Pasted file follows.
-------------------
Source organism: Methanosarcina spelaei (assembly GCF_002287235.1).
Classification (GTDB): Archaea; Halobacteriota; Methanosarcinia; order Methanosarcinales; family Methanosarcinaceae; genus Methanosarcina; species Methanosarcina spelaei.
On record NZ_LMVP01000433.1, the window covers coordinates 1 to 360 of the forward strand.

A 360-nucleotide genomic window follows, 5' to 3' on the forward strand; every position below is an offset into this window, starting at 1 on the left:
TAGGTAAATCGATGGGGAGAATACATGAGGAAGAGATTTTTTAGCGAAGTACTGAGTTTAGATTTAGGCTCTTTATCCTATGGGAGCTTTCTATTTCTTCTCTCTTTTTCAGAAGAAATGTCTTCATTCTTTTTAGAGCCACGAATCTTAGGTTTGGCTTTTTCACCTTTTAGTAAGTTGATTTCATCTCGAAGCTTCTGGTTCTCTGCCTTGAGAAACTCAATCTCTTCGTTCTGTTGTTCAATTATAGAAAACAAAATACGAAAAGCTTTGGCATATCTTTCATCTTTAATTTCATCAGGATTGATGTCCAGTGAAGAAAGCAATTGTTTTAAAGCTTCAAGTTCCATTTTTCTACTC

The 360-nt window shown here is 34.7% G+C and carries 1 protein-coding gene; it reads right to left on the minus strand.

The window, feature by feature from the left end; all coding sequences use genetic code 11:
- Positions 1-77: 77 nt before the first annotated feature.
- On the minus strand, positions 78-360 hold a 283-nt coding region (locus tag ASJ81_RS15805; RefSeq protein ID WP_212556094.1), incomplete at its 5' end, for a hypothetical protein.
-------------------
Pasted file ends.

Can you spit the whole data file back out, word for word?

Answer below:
Source organism: Methanosarcina spelaei (assembly GCF_002287235.1).
Classification (GTDB): Archaea; Halobacteriota; Methanosarcinia; order Methanosarcinales; family Methanosarcinaceae; genus Methanosarcina; species Methanosarcina spelaei.
On record NZ_LMVP01000433.1, the window covers coordinates 1 to 360 of the forward strand.

A 360-nucleotide genomic window follows, 5' to 3' on the forward strand; every position below is an offset into this window, starting at 1 on the left:
TAGGTAAATCGATGGGGAGAATACATGAGGAAGAGATTTTTTAGCGAAGTACTGAGTTTAGATTTAGGCTCTTTATCCTATGGGAGCTTTCTATTTCTTCTCTCTTTTTCAGAAGAAATGTCTTCATTCTTTTTAGAGCCACGAATCTTAGGTTTGGCTTTTTCACCTTTTAGTAAGTTGATTTCATCTCGAAGCTTCTGGTTCTCTGCCTTGAGAAACTCAATCTCTTCGTTCTGTTGTTCAATTATAGAAAACAAAATACGAAAAGCTTTGGCATATCTTTCATCTTTAATTTCATCAGGATTGATGTCCAGTGAAGAAAGCAATTGTTTTAAAGCTTCAAGTTCCATTTTTCTACTC

The 360-nt window shown here is 34.7% G+C and carries 1 protein-coding gene; it reads right to left on the minus strand.

The window, feature by feature from the left end; all coding sequences use genetic code 11:
- Positions 1-77: 77 nt before the first annotated feature.
- On the minus strand, positions 78-360 hold a 283-nt coding region (locus tag ASJ81_RS15805; RefSeq protein ID WP_212556094.1), incomplete at its 5' end, for a hypothetical protein.